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What Are The Four Types Of Curriculum Design

A curriculum is a systematic way of teaching and learning. It is the collective responsibility of educators and policy makers with the aim of preparing students for the complexities of the real world. Curriculum design is important as it helps to enhance student learning by creating meaningful and relevant learning opportunities for them.

It also ensures that the curriculum meets the needs of a diverse student body. This article outlines the four types of curriculum design.

1. Social Efficiency Model

The Social Efficiency Model of curriculum is one of the oldest and most widely used models. It is designed to meet the social needs of the time and emphasizes a high degree of efficiency and productivity.

This model has its origins in the industrial revolution, where a highly structured curriculum was used to prepare students for entry-level jobs. The curriculum focuses on teaching technical skills and preparing the students to be productive citizens. However, this model does not allow for meaningful exploration or creative thinking, or for students to question societal norms and beliefs.

2. Cognitive Domain theory

The Cognitive Domain theory of curriculum is a newer model that is based on the idea that learning best takes place when the student is actively engaged and actively constructing knowledge. This model focuses on the cognitive abilities, values, and beliefs of the learner and on addressing individual learning needs, rather than on the efficiency of the educational process. It also emphasizes the importance of problem solving, reflective thinking, and the development of critical thinking skills.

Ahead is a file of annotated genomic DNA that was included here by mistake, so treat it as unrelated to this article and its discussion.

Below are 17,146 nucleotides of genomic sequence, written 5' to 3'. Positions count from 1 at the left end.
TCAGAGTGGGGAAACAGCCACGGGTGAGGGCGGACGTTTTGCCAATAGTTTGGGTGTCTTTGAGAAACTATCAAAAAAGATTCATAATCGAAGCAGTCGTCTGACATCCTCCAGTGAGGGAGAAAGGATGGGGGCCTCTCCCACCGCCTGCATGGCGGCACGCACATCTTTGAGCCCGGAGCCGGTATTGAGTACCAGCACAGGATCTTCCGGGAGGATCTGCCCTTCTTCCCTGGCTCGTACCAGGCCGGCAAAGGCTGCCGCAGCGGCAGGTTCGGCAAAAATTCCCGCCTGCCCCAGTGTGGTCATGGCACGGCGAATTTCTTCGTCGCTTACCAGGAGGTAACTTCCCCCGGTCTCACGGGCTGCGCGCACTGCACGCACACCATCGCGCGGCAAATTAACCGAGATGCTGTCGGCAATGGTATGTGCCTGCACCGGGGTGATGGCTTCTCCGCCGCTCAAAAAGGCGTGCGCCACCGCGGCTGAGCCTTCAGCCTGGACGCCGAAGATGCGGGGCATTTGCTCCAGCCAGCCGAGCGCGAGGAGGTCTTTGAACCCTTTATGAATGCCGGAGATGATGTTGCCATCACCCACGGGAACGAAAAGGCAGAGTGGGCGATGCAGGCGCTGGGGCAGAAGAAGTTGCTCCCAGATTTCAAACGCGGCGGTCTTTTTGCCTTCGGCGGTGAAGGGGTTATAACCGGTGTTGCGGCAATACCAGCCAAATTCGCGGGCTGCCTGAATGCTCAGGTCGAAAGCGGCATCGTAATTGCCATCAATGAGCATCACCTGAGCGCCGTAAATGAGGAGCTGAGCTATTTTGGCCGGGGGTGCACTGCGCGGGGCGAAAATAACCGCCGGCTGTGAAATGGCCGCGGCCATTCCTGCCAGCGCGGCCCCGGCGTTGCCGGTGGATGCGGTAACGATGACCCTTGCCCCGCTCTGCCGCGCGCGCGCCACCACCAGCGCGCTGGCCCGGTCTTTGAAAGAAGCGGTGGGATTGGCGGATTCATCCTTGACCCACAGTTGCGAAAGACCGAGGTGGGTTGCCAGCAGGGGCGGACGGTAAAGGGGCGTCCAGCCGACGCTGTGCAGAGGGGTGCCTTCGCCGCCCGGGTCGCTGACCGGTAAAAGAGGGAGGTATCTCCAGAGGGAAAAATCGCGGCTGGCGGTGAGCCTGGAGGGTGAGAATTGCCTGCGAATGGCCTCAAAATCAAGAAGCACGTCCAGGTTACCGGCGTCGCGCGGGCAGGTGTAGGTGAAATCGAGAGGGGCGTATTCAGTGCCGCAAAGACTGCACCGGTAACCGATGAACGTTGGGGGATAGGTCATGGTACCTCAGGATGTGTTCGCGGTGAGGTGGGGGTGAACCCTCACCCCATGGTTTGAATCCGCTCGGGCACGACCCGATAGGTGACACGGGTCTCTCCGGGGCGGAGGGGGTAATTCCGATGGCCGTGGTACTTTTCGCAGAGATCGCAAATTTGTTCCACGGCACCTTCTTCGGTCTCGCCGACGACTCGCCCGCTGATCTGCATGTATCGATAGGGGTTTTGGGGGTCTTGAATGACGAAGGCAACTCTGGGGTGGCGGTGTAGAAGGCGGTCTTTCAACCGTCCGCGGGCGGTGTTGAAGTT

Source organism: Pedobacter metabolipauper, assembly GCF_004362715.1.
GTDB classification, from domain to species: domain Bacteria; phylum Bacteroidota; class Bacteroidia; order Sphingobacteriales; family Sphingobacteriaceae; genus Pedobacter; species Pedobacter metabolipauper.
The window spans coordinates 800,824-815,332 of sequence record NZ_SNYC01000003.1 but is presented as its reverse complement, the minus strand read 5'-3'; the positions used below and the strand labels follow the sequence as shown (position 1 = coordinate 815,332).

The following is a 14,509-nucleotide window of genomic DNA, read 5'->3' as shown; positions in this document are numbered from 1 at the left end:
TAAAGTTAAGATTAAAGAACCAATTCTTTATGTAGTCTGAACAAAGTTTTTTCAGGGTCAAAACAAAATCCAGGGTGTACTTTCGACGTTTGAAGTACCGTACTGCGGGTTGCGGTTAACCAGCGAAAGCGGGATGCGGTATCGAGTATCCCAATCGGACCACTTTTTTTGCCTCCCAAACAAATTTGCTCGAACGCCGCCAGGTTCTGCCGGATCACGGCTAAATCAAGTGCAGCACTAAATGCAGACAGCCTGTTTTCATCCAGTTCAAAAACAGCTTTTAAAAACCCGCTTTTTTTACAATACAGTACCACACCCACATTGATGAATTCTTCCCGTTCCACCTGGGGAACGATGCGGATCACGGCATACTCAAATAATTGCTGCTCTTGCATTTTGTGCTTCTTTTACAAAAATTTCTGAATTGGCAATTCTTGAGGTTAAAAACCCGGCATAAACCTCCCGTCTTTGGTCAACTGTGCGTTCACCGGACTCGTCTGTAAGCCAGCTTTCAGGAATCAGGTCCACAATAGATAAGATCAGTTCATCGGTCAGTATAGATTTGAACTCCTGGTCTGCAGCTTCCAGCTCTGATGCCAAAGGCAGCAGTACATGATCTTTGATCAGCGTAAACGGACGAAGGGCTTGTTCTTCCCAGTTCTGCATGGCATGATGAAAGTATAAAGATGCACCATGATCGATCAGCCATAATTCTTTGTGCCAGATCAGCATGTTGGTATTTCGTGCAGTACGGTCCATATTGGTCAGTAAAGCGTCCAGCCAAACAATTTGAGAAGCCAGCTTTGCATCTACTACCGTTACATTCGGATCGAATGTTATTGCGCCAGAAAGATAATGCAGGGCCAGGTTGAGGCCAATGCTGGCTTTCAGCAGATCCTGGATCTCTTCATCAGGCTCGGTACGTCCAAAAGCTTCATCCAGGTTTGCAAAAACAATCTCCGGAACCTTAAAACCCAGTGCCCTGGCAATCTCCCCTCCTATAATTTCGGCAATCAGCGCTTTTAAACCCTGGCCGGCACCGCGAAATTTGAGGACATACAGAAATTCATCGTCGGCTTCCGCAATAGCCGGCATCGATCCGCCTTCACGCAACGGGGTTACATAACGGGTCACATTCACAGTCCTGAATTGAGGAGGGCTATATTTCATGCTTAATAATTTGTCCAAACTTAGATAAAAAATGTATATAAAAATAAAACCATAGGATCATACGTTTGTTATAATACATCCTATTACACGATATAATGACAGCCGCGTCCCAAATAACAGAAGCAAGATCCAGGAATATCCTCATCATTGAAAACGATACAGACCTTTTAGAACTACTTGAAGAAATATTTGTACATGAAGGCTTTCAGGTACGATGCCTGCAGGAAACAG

3. Behavioral Model

The Behavioral Model of curriculum is based on the idea that the most effective way to teach someone a skill is to reward them when they demonstrate the correct behavior. This model emphasizes the importance of providing immediate feedback and rewards for appropriate behavior. This can be done through the use of rewards, such as points or special privileges.

While this model may be effective in teaching certain skills, it does not allow for the development of autonomy or critical thinking.

4. Humanistic Integrative Model

The Humanistic Integrative Model is based on the belief that students should have autonomy and take ownership of their learning. This model is focused on helping the students gain self-realization and empower themselves to become independent thinkers. This model emphasizes flexibility and experiential learning, allowing students to explore subjects in an individualized way rather than in a group setting.

This model also supports the development of creative and critical thinking skills, as well as an appreciation for diversity. Conclusion The four types of curriculum design outlined in this article provide educators with different approaches to curriculum development.

The Social Efficiency Model is the oldest, and most widely used, model of curriculum and focuses on the technical aspects of teaching and efficiency. The Cognitive Domain theory is a newer model of curriculum and focuses on individual learning needs.

The Behavioral Model of curriculum emphasizes rewarding appropriate behavior. The Humanistic Integrative Model emphasizes self-realization, autonomy, and critical thinking skills. Each of these models provides different ways to design a curriculum that is meaningful and relevant for students.

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